Brain tumors are not rare diseases. Thousands of people suffer from brain tumors and the rest of the nervous system each year. The diagnosis and treatment of brain tumors depends mainly on the type, degree, and location of the tumor.
10 Symptoms of Brain Tumor
There are also two main types of brain Tumor, namely: primary Tumor, and Tumor of the brain. Primary brain Tumor starts in the brain itself, while brain brain Tumor starts anywhere in the body and then moves to the brain. These tumors may be benign or malignant, and can grow rapidly.
Symptoms of Brain Tumor
Brain tumors generally cause intracranial pressure as a result of brain swelling or tumor growth, or obstruction of the cerebrospinal fluid CSF. This pressure leads to many symptoms, including: headache. Epileptic seizures. The coma. Nausea and vomiting. Balance disorders. Unclear vision. Changes in personality or behavior.
- Epileptic seizures. The coma.
- Nausea and vomiting.
- Balance disorders.
- Unclear vision.
- Changes in personality or behavior.
Brain tumors also cause specific symptoms based on the area in which they occur, but this does not mean that the symptoms to be mentioned later necessarily mean that the person has a malignant tumor, may be caused by any disease in the region, including these symptoms.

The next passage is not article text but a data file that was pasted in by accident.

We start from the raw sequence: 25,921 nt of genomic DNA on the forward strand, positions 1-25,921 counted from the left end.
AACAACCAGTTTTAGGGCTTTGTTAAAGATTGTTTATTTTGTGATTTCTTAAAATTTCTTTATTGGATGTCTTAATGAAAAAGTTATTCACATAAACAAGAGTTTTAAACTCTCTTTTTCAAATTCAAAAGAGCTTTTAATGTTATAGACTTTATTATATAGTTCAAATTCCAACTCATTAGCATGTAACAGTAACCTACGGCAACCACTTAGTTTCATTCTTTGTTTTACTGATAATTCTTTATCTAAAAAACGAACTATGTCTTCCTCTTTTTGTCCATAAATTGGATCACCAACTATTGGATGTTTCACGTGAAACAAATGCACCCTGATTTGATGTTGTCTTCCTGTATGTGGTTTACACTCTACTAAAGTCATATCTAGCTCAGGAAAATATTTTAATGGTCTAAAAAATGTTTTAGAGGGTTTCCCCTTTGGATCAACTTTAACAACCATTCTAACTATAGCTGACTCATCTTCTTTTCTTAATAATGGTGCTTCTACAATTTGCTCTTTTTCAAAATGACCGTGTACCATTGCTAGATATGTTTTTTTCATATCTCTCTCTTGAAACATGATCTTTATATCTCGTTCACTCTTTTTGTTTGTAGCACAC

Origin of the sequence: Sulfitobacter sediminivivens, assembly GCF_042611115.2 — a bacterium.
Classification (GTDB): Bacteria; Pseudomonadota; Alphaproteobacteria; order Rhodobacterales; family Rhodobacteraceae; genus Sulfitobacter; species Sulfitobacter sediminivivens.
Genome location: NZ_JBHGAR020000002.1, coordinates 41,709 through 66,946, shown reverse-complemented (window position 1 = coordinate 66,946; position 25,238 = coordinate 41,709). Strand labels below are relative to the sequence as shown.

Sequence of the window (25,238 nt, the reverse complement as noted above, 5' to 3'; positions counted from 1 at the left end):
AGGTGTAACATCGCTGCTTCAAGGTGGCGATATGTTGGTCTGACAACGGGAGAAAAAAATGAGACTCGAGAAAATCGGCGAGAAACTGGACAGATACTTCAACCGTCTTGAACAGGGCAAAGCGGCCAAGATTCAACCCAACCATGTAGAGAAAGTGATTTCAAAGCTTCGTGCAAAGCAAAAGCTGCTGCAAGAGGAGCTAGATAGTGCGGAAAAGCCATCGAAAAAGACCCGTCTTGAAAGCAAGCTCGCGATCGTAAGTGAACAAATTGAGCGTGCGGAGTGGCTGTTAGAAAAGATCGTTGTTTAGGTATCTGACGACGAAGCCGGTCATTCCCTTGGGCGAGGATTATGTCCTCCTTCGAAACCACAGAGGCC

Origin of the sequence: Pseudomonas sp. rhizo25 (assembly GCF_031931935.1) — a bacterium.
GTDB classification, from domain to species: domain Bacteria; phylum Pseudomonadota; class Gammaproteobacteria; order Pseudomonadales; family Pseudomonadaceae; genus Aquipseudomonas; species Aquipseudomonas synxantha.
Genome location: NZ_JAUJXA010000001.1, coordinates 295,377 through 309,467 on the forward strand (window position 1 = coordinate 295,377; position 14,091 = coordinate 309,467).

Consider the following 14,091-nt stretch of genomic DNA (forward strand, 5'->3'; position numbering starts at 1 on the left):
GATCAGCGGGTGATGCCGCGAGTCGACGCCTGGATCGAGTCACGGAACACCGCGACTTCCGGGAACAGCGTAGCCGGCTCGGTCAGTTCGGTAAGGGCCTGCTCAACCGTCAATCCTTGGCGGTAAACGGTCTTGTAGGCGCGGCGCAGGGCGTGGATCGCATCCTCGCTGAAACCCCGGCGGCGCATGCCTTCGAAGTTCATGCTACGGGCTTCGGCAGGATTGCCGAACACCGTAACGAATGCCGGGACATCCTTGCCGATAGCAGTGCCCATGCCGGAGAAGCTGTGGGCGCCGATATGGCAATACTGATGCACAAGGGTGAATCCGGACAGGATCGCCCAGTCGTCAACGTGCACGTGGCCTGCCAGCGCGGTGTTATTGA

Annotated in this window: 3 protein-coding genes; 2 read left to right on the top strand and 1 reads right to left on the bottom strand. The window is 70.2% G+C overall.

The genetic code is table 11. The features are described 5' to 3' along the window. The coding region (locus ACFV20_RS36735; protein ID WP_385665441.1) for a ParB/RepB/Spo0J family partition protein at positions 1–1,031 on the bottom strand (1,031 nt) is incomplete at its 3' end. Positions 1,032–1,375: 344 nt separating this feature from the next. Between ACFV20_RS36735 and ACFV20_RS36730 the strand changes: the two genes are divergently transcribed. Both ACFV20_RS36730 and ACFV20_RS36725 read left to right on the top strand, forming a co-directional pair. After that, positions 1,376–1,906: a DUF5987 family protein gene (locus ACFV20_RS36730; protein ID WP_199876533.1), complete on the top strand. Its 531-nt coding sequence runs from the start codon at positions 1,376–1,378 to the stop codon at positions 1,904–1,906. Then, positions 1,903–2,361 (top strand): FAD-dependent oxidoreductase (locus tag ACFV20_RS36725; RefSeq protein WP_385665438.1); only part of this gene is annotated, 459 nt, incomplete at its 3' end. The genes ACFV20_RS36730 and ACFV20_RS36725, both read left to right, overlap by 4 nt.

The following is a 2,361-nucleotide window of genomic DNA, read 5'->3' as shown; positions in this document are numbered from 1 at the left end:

Brain Tumor Symptoms and Causes
- Tumors that are located in the back of the brain (the brain is the large outer area of the brain) or around the pituitary, optic nerve, or other somatic nerves may lead to visual problems.
- Tumors that are located in the front of the brain may affect personality, thinking and language.
- Tumors that are located in the brain parts that control the sensation and movement may lead to numbness and weakness in the body, usually in one hand.
- Tumors that are located in the brain or next to the areas responsible for the language may cause problems in understanding or uttering the words.
- Tumors that are located in the cerebellum, which controls the consistency may lead to problems in the exercise of the person’s daily activities, including eating and walking.
- Tumors that are located in a region of the brain known as the basal ganglia may cause the body to take abnormal positions and perform abnormal movements.
- Tumors that are located in the vicinity of the cranial nerves may lead to balance problems, loss of hearing, trouble swallowing, and weakness in some facial muscles.